algorithms with unique IDs.

   The SHA-3 algorithm SHA3-256, SHA3-384, and SHA3-512, which has the
   output size of 256, 384, and 512 bits, respectively, MAY be used as a
   hash algorithm with digital signatures.

   The input size to the hash algorithm in OpenPGP MUST be a multiple of
   8 bits.  In more details, [SHA-3] provides domain separation for
   different instantiations of [Keccak] by adding two bits 01 to a
   message-to-be-hashed M.  M is what gets hashed with other hash
   algorithms, such as SHA2-256, and the length of M MUST be a multiple
   of 8 bits.  The hashing of 01 bits can be integrated into the
   finalization stage of a SHA-3 implementation.  A sample
   implementation [SHA3IUF] demonstrates how to do this with
   Init/Update/Finalize style of hashing API.

   An application MAY generate signatures with SHA3-256, SHA3-384, and
   SHA3-512 hash algorithms.  An application MUST implement signature
   verification for three SHA-3 algorithms if it implements at least one
   of the SHA-3 algorithms.  The all-or-nothing requirement should be
   feasible for the vast majority of implementations because it is
   relatively easy to implement all SHA-3 algorithms with a single
   unified implementation, as [SHA3IUF] demonstrates, where the only
   variable that distinguishes these algorithms is an integer
   representing the the capacity parameter of the Keccak.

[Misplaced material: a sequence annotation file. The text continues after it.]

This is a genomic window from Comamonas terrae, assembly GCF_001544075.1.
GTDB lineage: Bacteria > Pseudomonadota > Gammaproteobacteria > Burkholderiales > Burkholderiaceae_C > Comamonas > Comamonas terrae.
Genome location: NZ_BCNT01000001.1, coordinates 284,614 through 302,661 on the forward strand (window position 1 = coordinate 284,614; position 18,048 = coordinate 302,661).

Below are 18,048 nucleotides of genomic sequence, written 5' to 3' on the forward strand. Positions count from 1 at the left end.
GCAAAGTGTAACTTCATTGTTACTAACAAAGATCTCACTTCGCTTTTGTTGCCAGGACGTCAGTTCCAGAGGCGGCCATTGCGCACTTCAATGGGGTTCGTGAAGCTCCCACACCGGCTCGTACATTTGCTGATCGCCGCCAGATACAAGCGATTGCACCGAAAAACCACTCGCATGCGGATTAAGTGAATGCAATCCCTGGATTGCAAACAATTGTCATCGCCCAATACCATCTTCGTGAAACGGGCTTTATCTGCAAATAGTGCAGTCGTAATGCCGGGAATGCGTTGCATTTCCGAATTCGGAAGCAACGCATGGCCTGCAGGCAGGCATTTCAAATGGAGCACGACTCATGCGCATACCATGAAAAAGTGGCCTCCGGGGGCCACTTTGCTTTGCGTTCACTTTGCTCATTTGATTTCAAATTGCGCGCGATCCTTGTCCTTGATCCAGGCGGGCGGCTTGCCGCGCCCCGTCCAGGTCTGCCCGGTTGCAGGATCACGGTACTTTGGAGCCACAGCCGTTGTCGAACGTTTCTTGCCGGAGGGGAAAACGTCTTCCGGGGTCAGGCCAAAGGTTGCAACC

Applications MAY use any digital signature algorithm described in
   [RFC4880] and Elliptic Curve DSA algorithm described in [RFC6637]
   with SHA-3.

5.  Use with RSA digital signatures

   Section 5.2.2 of [RFC4880] describes the Version 3 Signature Packet
   Format.  One of the allowed public key algorithms in that section is
   the RSA digital signature algorithm.  RSA signatures use the PKCS#1
   encoding to format (cryptographically "pad") the output of the hash
   algorithm.  The padding includes the DER-encoded prefix that is fixed
   for the given hash algorithm.  While this prefix is a DER encoding of

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   an ASN.1 Object Identifier (OID), the length of the hash output, and
   the supporting fields, it's possible to define the prefix as a fixed
   sequence of octets.  These prefixes are defined below.

   Algorithm     ASN.1 OID
   ------------- -------------------------------------------------------
   SHA3-256      2.16.840.
   SHA3-384      2.16.840.
   SHA3-512      2.16.840.

                              SHA-3 hash OIDs

   The full DER-encoded hash prefixes are provided bellow.

   Algorithm     Full DER prefix
   ------------- -------------------------------------------------------
   SHA3-256      30,31,30,0d, 06,09,60,86, 48,01,65,03, 04,02,08,05,
                 00,04,20 [32-octet hash]
   SHA3-384      30,41,30,0d, 06,09,60,86, 48,01,65,03, 04,02,09,05,
                 00,04,30 [48-octet hash]
   SHA3-512      30,51,30,0d, 06,09,60,86, 48,01,65,03, 04,02,0a,05,
                 00,04,40 [64-octet hash]

                       SHA-3 hash full DER prefixes

6.  Interoperability concerns arising from an introduction of a new hash

   The use of a new hash algorithm in a public key certifications,
   especially in self-signatures, can make the key unusable in the large
   extent of the OpenPGP ecosystem.  The impact of the use of the new
   hash algorithm in a digital signature over a message is limited to
   users who will be verifying this message.

   Implementation MUST include SHA-3 algorithms in the Hash Algorithm
   Preferences of the keys it generates when it updates the algorithm
   preferences.  This preference is described in the Section 13.3.2 of

   In cases when the message is both encrypted and signed, the
   application knows the keys of the entities who will be performing
   signature verification.  The application SHOULD rely on Hash